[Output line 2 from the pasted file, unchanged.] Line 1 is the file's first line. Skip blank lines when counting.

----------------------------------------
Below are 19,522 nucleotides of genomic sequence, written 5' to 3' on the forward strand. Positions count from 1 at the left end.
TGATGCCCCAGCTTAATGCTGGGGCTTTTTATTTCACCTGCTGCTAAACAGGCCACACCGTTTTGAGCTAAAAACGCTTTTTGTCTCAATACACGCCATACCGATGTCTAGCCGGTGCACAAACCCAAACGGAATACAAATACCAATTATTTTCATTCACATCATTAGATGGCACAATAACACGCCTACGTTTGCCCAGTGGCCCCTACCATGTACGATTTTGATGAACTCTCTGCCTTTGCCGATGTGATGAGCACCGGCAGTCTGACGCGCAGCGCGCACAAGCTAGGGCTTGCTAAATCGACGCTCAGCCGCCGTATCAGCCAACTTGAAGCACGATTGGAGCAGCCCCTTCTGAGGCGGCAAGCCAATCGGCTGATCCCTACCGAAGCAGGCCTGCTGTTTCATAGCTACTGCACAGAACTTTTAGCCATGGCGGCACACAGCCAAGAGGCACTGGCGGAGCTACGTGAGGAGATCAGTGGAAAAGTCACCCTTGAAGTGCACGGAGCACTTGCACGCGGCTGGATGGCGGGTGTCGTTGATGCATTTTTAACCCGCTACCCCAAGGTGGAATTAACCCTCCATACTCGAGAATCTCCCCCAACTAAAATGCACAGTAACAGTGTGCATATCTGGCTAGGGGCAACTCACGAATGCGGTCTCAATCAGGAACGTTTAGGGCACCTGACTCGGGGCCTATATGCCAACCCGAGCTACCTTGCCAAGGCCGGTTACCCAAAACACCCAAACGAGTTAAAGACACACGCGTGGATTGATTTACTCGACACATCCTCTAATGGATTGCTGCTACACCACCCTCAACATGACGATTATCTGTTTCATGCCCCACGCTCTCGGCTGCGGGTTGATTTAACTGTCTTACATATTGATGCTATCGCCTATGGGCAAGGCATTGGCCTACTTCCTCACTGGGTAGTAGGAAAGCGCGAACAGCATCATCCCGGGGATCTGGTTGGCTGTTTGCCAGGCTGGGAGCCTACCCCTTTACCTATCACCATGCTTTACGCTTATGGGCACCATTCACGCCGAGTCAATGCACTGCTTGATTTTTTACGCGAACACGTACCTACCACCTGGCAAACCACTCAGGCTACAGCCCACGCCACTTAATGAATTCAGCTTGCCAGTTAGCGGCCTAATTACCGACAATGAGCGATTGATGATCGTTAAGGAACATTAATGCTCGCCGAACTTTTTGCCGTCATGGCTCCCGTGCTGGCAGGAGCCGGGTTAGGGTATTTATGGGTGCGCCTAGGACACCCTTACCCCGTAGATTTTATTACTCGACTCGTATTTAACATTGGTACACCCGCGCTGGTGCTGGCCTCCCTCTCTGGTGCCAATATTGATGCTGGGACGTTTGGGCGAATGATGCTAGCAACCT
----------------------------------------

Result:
TGATGCCCCAGCTTAATGCTGGGGCTTTTTATTTCACCTGCTGCTAAACAGGCCACACCGTTTTGAGCTAAAAACGCTTTTTGTCTCAATACACGCCATACCGATGTCTAGCCGGTGCACAAACCCAAACGGAATACAAATACCAATTATTTTCATTCACATCATTAGATGGCACAATAACACGCCTACGTTTGCCCAGTGGCCCCTACCATGTACGATTTTGATGAACTCTCTGCCTTTGCCGATGTGATGAGCACCGGCAGTCTGACGCGCAGCGCGCACAAGCTAGGGCTTGCTAAATCGACGCTCAGCCGCCGTATCAGCCAACTTGAAGCACGATTGGAGCAGCCCCTTCTGAGGCGGCAAGCCAATCGGCTGATCCCTACCGAAGCAGGCCTGCTGTTTCATAGCTACTGCACAGAACTTTTAGCCATGGCGGCACACAGCCAAGAGGCACTGGCGGAGCTACGTGAGGAGATCAGTGGAAAAGTCACCCTTGAAGTGCACGGAGCACTTGCACGCGGCTGGATGGCGGGTGTCGTTGATGCATTTTTAACCCGCTACCCCAAGGTGGAATTAACCCTCCATACTCGAGAATCTCCCCCAACTAAAATGCACAGTAACAGTGTGCATATCTGGCTAGGGGCAACTCACGAATGCGGTCTCAATCAGGAACGTTTAGGGCACCTGACTCGGGGCCTATATGCCAACCCGAGCTACCTTGCCAAGGCCGGTTACCCAAAACACCCAAACGAGTTAAAGACACACGCGTGGATTGATTTACTCGACACATCCTCTAATGGATTGCTGCTACACCACCCTCAACATGACGATTATCTGTTTCATGCCCCACGCTCTCGGCTGCGGGTTGATTTAACTGTCTTACATATTGATGCTATCGCCTATGGGCAAGGCATTGGCCTACTTCCTCACTGGGTAGTAGGAAAGCGCGAACAGCATCATCCCGGGGATCTGGTTGGCTGTTTGCCAGGCTGGGAGCCTACCCCTTTACCTATCACCATGCTTTACGCTTATGGGCACCATTCACGCCGAGTCAATGCACTGCTTGATTTTTTACGCGAACACGTACCTACCACCTGGCAAACCACTCAGGCTACAGCCCACGCCACTTAATGAATTCAGCTTGCCAGTTAGCGGCCTAATTACCGACAATGAGCGATTGATGATCGTTAAGGAACATTAATGCTCGCCGAACTTTTTGCCGTCATGGCTCCCGTGCTGGCAGGAGCCGGGTTAGGGTATTTATGGGTGCGCCTAGGACACCCTTACCCCGTAGATTTTATTACTCGACTCGTATTTAACATTGGTACACCCGCGCTGGTGCTGGCCTCCCTCTCTGGTGCCAATATTGATGCTGGGACGTTTGGGCGAATGATGCTAGCAACCT